We moved to Estonia partly to escape the monotony of our desk jobs in Toronto, but mostly because we idolised our Estonian grandmother—our vanaema —and wanted to become a little more like her.
What we knew about Estonian culture was passed down to us through our vanaema. We loved to visit her home on Sundays to eat gargantuan portions of Estonian food: pierogies (pirukad), sauerkraut soup, pork roasts, and potatoes with dill. Beside the railroad tracks, in vanaema’s cozy bungalow, our mother, uncle, and grandmother spoke to each other in a secret language, while we, with our Canadian father, quietly enjoyed dessert: apple pie and kringel with coffee. We celebrated Christmas on December 24th, rather than the 25th, and ate blood sausage to ring in the New Year. During the holidays, vanaema’s Christmas tree was decorated with beautiful white crochet ornaments in the shape of snowflakes, and a warm light emanated from the Scandinavian star hung in the window.
Vanaema was a proud single mother who worked as a seamstress at Creed’s department store. She was beautiful, well-dressed, and had impeccable posture. She told us stories about her escape from Estonia by boat during the Second World War, in a moment between the German and Russian occupations. From her tiny coastal town of Aseri, on the Baltic Sea,vanaema traveled to Finland, where her group of weary runaways were given sandwiches, and told to find safety from the Russian army in Sweden. After nearly two weeks at sea, our vanaema reached Stockholm. Over the next few years, she married an Estonian man who came from the village of Purtse, and they set up a home together. But in the aftermath of World War II, they became worried about being deported from Sweden back to Soviet Estonia. And so, seven years after arriving in Stockholm, ourvanaema, her husband, and their two young children traveled by boat to Toronto, Canada. A few years later, her husband died in a tragic construction accident working on the Victory Soya Mills site, located on Toronto’s eastern waterfront, andvanaema raised her two young children on her own.
The story of our family’s immigration is by no means unique. Nearly 14,000 Estonians arrived in Canada in the period between 1946 and 1955, many of whom would likely tell a similar narrative. The Estonian community in Toronto is tightly-knit. The descendants of the diaspora begin language courses together as children, practice folk-dancing, sing in the Estonian choirs, and work at the Estonian summer camps as young adults. Always on the fringe of this community, we felt a little ashamed when Estonian-Canadians asked if we’d visited the homeland or spoke the language.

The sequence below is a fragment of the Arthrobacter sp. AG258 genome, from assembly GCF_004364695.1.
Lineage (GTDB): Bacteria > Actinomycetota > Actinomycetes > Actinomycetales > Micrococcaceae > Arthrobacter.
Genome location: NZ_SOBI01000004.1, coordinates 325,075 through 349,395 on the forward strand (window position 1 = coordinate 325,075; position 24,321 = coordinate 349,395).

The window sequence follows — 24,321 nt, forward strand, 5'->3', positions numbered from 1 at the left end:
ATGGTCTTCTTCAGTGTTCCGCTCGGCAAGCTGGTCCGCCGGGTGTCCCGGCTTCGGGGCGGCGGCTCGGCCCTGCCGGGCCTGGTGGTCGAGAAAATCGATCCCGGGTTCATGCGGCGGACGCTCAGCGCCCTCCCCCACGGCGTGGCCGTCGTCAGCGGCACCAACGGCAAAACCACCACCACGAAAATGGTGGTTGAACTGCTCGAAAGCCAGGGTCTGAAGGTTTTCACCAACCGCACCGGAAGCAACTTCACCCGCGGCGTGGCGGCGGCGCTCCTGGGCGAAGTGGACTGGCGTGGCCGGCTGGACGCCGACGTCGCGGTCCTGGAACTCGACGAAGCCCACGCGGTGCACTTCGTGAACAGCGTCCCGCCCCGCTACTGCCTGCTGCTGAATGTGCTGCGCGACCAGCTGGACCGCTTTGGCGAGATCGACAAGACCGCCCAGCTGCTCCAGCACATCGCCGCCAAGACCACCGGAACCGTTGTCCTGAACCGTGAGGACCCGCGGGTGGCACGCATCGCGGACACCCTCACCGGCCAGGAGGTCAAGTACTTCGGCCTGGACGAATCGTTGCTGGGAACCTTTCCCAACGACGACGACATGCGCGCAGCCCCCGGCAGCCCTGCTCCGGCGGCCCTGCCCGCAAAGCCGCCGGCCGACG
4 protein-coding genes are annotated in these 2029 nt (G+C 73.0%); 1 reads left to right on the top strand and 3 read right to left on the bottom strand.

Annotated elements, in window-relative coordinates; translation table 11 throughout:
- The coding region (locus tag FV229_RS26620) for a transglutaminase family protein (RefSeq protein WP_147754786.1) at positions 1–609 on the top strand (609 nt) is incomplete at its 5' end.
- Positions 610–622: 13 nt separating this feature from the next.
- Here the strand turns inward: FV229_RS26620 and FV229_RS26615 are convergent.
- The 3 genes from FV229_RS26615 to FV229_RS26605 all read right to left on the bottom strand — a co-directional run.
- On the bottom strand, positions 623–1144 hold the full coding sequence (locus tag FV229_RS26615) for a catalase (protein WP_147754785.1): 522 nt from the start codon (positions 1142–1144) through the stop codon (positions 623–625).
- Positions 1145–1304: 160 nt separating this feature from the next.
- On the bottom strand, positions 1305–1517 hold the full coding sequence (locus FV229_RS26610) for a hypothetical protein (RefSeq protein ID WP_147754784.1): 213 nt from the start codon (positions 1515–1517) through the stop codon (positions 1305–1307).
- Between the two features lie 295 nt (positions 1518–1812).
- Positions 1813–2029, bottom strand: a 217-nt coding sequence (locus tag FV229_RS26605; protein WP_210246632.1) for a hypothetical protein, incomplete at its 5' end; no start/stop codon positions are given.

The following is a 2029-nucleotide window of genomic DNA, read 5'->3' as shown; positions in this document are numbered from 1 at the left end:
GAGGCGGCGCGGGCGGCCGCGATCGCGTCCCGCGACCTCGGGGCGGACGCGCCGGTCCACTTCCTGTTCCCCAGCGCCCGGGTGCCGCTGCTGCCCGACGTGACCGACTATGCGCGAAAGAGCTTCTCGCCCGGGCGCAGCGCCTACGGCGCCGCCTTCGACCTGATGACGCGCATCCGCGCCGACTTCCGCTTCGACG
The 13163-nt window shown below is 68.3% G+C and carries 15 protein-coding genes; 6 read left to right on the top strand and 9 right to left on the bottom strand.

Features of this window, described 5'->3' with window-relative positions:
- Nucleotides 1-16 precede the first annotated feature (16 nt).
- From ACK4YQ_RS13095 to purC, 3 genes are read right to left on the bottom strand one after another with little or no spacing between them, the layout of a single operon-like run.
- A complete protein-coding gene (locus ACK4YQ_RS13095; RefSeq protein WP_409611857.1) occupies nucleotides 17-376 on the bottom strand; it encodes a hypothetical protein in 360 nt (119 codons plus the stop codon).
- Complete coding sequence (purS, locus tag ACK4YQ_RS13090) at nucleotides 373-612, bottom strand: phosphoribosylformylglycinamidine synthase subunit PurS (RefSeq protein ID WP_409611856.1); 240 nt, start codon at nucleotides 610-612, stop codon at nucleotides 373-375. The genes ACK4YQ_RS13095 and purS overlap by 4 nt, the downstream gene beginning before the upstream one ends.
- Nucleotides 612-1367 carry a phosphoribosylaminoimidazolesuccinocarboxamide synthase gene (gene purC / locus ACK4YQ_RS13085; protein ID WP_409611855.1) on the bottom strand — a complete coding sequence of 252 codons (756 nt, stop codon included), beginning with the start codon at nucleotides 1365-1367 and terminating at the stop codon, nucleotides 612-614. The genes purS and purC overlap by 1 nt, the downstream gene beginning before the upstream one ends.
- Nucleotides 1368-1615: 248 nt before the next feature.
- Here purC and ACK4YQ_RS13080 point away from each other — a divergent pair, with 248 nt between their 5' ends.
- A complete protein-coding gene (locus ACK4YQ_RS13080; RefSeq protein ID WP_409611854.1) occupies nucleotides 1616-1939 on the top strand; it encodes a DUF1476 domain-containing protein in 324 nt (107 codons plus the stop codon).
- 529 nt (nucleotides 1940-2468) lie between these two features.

In 2009, we were successful in applying for Estonian citizenship (read: EU passports!), and began to plan a trip. We waited until we both completed our master’s degrees, and then moved to Tartu, Estonia’s second biggest city after the capital, Tallinn. We are now happily immersed in Estonian culture, spending time with relatives, taking a language course, and learning everything we can about traditional and contemporary life here.
Our collaborative writing project, Estonian Lessons for Beginners, is both a travel narrative and a personal reflection on diaspora identity. We are approaching our time here like a thorough research project, albeit with a more explicit personal investment. Over the last few months, we’ve traveled to all corners of the country. We’ve visited the orthodox churches of the Russian “Old Believers,” stood on the beach where our grandparents fled from the fast-approaching Soviet army, attended an Ussimaarjapäev (St. Mary’s Snake Day) celebration in a small Seto community, knocked on our grandmother’s cousin’s door in Aseri, walked through a terrifying Soviet-era prison, drank holy water at a Russian monastery, jumped into icy water from a floating sauna on Lake Peipsi, peered across the Narva river to Russia, and eaten as much must leib (the black rye bread beloved by Estonians) as our bodies can take.
What brought us to Estonia was our admiration of our vanaema. We hoped that in the process of researching our family history, we might acquire some of the integrity, warmth, and adventurous spirit that she so expertly demonstrated. While our trip was borne out of deep respect for her, our experiences have given us a sense of grounding and cultural pride beyond our expectations. Though we would still consider ourselves beginners, we certainly feel more Estonian than ever.
Text by Kristen and Lisa Dobbin. This is the first article in the series Estonian Lessons for Beginners, published in print by The Proof newspaper (Chicago), and online at estonianworld.com.